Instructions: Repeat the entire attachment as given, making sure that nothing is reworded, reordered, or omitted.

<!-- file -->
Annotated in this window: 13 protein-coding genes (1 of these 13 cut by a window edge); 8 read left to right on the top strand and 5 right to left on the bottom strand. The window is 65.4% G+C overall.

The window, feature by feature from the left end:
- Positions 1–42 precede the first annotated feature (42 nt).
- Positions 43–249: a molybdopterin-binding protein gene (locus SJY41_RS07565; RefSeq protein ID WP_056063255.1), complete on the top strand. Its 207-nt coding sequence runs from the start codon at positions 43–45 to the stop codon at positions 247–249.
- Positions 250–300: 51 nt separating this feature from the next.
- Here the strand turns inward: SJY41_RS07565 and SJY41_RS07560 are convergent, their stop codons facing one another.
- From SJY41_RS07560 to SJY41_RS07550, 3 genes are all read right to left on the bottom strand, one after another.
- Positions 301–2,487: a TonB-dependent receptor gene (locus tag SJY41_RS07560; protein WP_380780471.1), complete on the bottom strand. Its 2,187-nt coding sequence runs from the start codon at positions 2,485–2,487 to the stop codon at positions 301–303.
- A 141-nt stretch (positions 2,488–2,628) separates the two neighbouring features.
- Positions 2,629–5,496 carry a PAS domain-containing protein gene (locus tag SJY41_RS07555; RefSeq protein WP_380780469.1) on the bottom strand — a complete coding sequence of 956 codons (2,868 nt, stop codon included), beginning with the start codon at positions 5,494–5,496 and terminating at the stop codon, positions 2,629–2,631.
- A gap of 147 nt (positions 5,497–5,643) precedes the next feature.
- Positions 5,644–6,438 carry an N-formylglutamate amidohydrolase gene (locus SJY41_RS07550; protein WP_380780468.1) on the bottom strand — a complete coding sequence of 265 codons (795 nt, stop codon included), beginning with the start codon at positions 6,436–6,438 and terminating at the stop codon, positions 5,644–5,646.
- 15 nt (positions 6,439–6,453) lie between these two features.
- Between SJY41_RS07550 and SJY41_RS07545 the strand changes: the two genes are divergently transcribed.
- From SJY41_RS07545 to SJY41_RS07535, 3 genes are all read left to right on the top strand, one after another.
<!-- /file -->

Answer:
Annotated in this window: 13 protein-coding genes (1 of these 13 cut by a window edge); 8 read left to right on the top strand and 5 right to left on the bottom strand. The window is 65.4% G+C overall.

The window, feature by feature from the left end:
- Positions 1–42 precede the first annotated feature (42 nt).
- Positions 43–249: a molybdopterin-binding protein gene (locus SJY41_RS07565; RefSeq protein ID WP_056063255.1), complete on the top strand. Its 207-nt coding sequence runs from the start codon at positions 43–45 to the stop codon at positions 247–249.
- Positions 250–300: 51 nt separating this feature from the next.
- Here the strand turns inward: SJY41_RS07565 and SJY41_RS07560 are convergent, their stop codons facing one another.
- From SJY41_RS07560 to SJY41_RS07550, 3 genes are all read right to left on the bottom strand, one after another.
- Positions 301–2,487: a TonB-dependent receptor gene (locus tag SJY41_RS07560; protein WP_380780471.1), complete on the bottom strand. Its 2,187-nt coding sequence runs from the start codon at positions 2,485–2,487 to the stop codon at positions 301–303.
- A 141-nt stretch (positions 2,488–2,628) separates the two neighbouring features.
- Positions 2,629–5,496 carry a PAS domain-containing protein gene (locus tag SJY41_RS07555; RefSeq protein WP_380780469.1) on the bottom strand — a complete coding sequence of 956 codons (2,868 nt, stop codon included), beginning with the start codon at positions 5,494–5,496 and terminating at the stop codon, positions 2,629–2,631.
- A gap of 147 nt (positions 5,497–5,643) precedes the next feature.
- Positions 5,644–6,438 carry an N-formylglutamate amidohydrolase gene (locus SJY41_RS07550; protein WP_380780468.1) on the bottom strand — a complete coding sequence of 265 codons (795 nt, stop codon included), beginning with the start codon at positions 6,436–6,438 and terminating at the stop codon, positions 5,644–5,646.
- 15 nt (positions 6,439–6,453) lie between these two features.
- Between SJY41_RS07550 and SJY41_RS07545 the strand changes: the two genes are divergently transcribed.
- From SJY41_RS07545 to SJY41_RS07535, 3 genes are all read left to right on the top strand, one after another.